Now when I say see… What I mean is that as I was scanning the underbrush when an ear, like a tawny leaf, rotated sideways revealing a small piece of my prey. This proves, in fact, that many things wait their turn for the water.
My heart began to race as I paced my breathing. If I got tunnel vision now, it most likely would lead me into a mistake that might reveal my presence.
I looked down and rotated the crossbow to make certain nothing was in the way of the string and the bolts contact point. Everything was fine, and rather well waxed. I tried to relax, not wanting to use my strength tensing my body. I focused on my stomach, letting it go. This waiting game was nothing like spotting and stalking. All the racing was in my mind, but my body could still feel the pressure of adrenaline. And I had nowhere to put it!
I tried to will-a-way the tremors in my hands by relaxing my shoulders and breathing deeply. It helped a little bit as I began to count the seconds, which also steadied my hands.
The tremors were nearly gone when an impala buck strode in from dense brush on the left.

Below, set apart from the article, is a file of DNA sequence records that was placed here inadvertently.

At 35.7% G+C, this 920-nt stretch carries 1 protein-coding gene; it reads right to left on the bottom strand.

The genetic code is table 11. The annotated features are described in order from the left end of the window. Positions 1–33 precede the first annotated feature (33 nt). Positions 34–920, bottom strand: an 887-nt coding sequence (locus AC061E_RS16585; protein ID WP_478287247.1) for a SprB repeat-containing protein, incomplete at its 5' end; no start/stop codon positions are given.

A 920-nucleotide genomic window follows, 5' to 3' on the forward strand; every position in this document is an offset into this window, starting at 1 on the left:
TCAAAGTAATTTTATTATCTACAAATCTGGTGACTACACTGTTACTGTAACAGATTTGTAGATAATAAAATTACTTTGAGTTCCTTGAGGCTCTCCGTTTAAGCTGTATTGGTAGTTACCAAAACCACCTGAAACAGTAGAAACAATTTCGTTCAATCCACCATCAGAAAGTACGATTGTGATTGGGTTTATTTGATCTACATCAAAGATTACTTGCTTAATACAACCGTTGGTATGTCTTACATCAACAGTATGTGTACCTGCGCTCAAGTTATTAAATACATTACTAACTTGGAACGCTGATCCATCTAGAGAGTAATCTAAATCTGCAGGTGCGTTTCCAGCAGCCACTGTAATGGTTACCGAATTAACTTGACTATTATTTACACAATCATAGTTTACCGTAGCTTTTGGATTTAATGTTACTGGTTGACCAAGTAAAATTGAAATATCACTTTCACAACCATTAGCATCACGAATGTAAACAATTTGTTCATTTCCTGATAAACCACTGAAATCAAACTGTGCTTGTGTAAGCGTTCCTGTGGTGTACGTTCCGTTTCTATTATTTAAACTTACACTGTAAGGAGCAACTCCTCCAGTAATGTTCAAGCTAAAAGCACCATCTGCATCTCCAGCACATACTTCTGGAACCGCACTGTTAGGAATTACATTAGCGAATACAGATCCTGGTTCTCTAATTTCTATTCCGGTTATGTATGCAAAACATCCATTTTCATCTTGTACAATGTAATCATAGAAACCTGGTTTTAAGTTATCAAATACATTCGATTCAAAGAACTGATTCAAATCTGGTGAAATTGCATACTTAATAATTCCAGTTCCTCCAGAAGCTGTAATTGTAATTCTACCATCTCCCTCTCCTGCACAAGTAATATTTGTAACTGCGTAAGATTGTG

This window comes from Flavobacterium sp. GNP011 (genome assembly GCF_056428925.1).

I slipped the safety off, feeling a new wave of adrenaline. The Impala was focused on the water with its eyes, but its ears scanned all around for any hint of danger. Its muscles glistened under its short ruddy fur like a race horse tensing for the gun at the Kentucky Derby.
As slow as rising dust I lifted the metal frame of the crossbow to my eye, the image of the Impala jumped closer as I sighted him behind the crosshairs. I could see the beating of my heart in the vibrations of the lens. I gritted my teeth with annoyance and started tensing and relaxing my muscles to work the adrenaline out of them.